Is there any obesity among the centenarians? No. Interestingly, all the longest-lived people eat very slowly They savor their food and enjoy each other's company, and their evening meal can last for hours. This leisurely pace gives their digestive systems time to register when they have eaten enough—and allows them to stop eating when they feel nearly full. As a result. there is not a single case of obesity among the centenarians in these communities. In contrast, a recent study predicted that nearly 90% of Americans will be overweight or obese by 2030.
Does it help to change one’s eating habits later in life? Beginning to eat well can make an extraordinary difference in your health and longevity even if you've eaten poorly for decades. That's because most of your body's cells and tissues are in a constant state of renewal. Almost all the cells of your body—including those lining the stomach—are being continually regenerated, so that what you eat today has a direct impact on your body tomorrow.
What about exercise? In the cultures I studied, daily life involves lots of vigorous walking and, in most cases, mountain climbing. The Journal of Epidemiology and Community Health published a study that found mountain dwellers live longer than their lowland counterparts because their hearts get a better daily workout.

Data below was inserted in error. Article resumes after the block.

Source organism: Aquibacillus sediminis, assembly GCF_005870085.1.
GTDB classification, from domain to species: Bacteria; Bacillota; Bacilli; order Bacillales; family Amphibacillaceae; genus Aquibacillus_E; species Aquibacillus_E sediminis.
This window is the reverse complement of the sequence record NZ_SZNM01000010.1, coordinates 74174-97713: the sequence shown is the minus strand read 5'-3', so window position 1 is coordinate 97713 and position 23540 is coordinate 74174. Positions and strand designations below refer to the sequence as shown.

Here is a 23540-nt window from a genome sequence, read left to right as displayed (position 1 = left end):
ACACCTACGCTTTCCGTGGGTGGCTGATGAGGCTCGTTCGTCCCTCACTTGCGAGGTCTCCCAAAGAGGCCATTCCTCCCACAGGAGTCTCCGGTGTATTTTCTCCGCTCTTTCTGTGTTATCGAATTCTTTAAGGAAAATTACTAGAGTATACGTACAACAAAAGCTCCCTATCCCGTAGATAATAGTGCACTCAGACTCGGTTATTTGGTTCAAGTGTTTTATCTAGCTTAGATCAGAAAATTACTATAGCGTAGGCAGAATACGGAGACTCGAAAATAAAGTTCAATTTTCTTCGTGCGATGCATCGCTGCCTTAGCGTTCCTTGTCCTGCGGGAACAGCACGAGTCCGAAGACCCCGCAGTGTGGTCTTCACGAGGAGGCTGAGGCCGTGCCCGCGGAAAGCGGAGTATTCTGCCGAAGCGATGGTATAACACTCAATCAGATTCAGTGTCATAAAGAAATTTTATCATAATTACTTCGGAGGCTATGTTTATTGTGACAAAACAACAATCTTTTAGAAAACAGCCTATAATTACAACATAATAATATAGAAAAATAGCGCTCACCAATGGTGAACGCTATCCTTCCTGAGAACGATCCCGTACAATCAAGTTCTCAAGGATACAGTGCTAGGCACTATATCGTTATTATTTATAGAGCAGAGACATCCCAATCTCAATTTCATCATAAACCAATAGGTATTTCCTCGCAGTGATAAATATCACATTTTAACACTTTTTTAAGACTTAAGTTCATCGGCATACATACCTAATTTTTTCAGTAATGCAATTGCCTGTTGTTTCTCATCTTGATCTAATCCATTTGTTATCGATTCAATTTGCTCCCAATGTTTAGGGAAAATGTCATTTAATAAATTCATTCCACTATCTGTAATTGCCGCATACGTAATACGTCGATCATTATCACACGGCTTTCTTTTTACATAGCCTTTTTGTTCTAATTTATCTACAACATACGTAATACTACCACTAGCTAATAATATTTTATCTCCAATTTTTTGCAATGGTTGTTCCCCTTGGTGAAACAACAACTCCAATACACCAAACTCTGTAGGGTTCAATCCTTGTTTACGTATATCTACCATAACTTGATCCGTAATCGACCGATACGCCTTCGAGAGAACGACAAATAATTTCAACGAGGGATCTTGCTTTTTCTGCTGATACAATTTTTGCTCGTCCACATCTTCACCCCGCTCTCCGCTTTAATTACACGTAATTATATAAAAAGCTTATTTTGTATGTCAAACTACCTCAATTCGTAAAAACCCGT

Numerous studies have found that physical exercise plays an essential role in preventing a variety of serious illnesses, including Alzheim-er's disease. For example, a study published in Archives of Neurology found that people who engaged in moderate physical activity (exercise three or more times per week at an intensity equal to walking) had a significant reduction in Alzheimer's risk.
Obviously, few Americans regularly walk up and down mountains, but we still can walk much more than we do, climb stairs instead of taking elevators and, when we do drive, park our cars at the far end of parking lots.
What other habits contribute to the centenarians' longevity? There is a deep sense of hu-man connection in all four of the communities. People continually help one another, believe in one another and enjoy spending time with each other.
For example, when an Abkhazian host invites someone over for dinner, the invitation always says, "Come and be our guest." It never says "Come for dinner.” Of course, dinner is served, but the emphasis is on the pleasure of being together rather than on the meal.
In Vilcabamba, a popular saying addresses social connections: The left leg and the right leg help keep people healthy, since they carry individuals to their friends' homes.
Were any of the lifestyle practices surprising to you? In these societies, people actually look forward to growing old. They expect to be healthy and vital and know that they will be respected, since age is equated with wisdom.
The power of our attitudes toward aging is demonstrated in recent research conducted at the Yale School of Public Health. One landmark study concluded that negative thoughts about aging can undermine a person's health. In fact, one's perceptions about aging proved to be a more accurate indicator of life span than blood pressure, cholesterol level or whether the person smoked or exercised.